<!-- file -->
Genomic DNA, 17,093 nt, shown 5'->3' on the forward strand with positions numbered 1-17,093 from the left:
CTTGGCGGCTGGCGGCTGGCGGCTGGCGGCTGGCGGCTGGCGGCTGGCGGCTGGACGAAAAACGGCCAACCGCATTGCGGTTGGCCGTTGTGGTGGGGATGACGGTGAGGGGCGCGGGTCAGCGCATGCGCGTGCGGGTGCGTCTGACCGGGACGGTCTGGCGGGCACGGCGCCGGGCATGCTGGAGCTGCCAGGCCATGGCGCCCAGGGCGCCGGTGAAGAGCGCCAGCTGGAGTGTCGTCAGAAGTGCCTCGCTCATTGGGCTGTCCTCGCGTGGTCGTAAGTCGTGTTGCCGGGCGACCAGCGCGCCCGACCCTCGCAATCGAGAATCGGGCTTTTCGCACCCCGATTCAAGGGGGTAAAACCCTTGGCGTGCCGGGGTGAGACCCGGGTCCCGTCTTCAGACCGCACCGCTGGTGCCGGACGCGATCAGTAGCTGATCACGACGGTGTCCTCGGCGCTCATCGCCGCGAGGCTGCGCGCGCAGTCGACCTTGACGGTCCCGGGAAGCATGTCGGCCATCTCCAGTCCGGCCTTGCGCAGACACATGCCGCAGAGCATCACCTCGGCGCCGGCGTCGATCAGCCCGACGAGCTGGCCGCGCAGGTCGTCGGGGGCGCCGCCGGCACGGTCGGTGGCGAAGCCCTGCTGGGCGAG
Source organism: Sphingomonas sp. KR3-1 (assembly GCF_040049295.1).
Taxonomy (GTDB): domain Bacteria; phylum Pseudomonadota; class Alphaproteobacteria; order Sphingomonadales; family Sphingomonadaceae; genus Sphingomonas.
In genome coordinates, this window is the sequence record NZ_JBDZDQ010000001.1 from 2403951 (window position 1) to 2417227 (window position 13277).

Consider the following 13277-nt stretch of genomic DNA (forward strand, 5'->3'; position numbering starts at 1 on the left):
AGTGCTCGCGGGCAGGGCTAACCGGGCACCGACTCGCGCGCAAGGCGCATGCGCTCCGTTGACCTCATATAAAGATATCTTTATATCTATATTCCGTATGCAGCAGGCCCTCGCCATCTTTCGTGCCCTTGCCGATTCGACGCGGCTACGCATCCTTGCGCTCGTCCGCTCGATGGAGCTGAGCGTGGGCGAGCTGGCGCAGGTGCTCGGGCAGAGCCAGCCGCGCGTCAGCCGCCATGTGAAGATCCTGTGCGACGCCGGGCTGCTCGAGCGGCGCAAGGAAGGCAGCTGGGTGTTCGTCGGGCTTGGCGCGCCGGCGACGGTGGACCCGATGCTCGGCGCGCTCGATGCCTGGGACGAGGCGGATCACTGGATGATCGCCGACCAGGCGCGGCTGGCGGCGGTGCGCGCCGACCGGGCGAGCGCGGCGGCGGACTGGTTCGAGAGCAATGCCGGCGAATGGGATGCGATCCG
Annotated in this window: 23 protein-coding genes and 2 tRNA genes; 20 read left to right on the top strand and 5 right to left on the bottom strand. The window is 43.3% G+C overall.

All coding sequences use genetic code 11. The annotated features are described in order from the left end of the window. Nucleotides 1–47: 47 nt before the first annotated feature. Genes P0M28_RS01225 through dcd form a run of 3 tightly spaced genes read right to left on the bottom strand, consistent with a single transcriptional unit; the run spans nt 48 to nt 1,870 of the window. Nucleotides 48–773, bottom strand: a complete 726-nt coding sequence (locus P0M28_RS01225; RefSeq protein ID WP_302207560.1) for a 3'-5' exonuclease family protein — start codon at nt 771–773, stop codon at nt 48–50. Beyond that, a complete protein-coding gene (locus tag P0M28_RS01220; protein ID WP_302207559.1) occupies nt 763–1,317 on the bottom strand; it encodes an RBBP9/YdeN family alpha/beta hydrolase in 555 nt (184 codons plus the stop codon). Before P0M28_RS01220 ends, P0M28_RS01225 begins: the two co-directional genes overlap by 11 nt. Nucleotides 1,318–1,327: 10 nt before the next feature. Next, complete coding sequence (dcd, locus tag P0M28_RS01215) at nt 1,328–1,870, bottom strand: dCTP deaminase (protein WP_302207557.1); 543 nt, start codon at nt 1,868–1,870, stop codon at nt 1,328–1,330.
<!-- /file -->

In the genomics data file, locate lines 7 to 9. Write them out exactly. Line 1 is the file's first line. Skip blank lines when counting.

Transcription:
AGTGCTCGCGGGCAGGGCTAACCGGGCACCGACTCGCGCGCAAGGCGCATGCGCTCCGTTGACCTCATATAAAGATATCTTTATATCTATATTCCGTATGCAGCAGGCCCTCGCCATCTTTCGTGCCCTTGCCGATTCGACGCGGCTACGCATCCTTGCGCTCGTCCGCTCGATGGAGCTGAGCGTGGGCGAGCTGGCGCAGGTGCTCGGGCAGAGCCAGCCGCGCGTCAGCCGCCATGTGAAGATCCTGTGCGACGCCGGGCTGCTCGAGCGGCGCAAGGAAGGCAGCTGGGTGTTCGTCGGGCTTGGCGCGCCGGCGACGGTGGACCCGATGCTCGGCGCGCTCGATGCCTGGGACGAGGCGGATCACTGGATGATCGCCGACCAGGCGCGGCTGGCGGCGGTGCGCGCCGACCGGGCGAGCGCGGCGGCGGACTGGTTCGAGAGCAATGCCGGCGAATGGGATGCGATCCG
Annotated in this window: 23 protein-coding genes and 2 tRNA genes; 20 read left to right on the top strand and 5 right to left on the bottom strand. The window is 43.3% G+C overall.

All coding sequences use genetic code 11. The annotated features are described in order from the left end of the window. Nucleotides 1–47: 47 nt before the first annotated feature. Genes P0M28_RS01225 through dcd form a run of 3 tightly spaced genes read right to left on the bottom strand, consistent with a single transcriptional unit; the run spans nt 48 to nt 1,870 of the window. Nucleotides 48–773, bottom strand: a complete 726-nt coding sequence (locus P0M28_RS01225; RefSeq protein ID WP_302207560.1) for a 3'-5' exonuclease family protein — start codon at nt 771–773, stop codon at nt 48–50. Beyond that, a complete protein-coding gene (locus tag P0M28_RS01220; protein ID WP_302207559.1) occupies nt 763–1,317 on the bottom strand; it encodes an RBBP9/YdeN family alpha/beta hydrolase in 555 nt (184 codons plus the stop codon). Before P0M28_RS01220 ends, P0M28_RS01225 begins: the two co-directional genes overlap by 11 nt. Nucleotides 1,318–1,327: 10 nt before the next feature. Next, complete coding sequence (dcd, locus tag P0M28_RS01215) at nt 1,328–1,870, bottom strand: dCTP deaminase (protein WP_302207557.1); 543 nt, start codon at nt 1,868–1,870, stop codon at nt 1,328–1,330.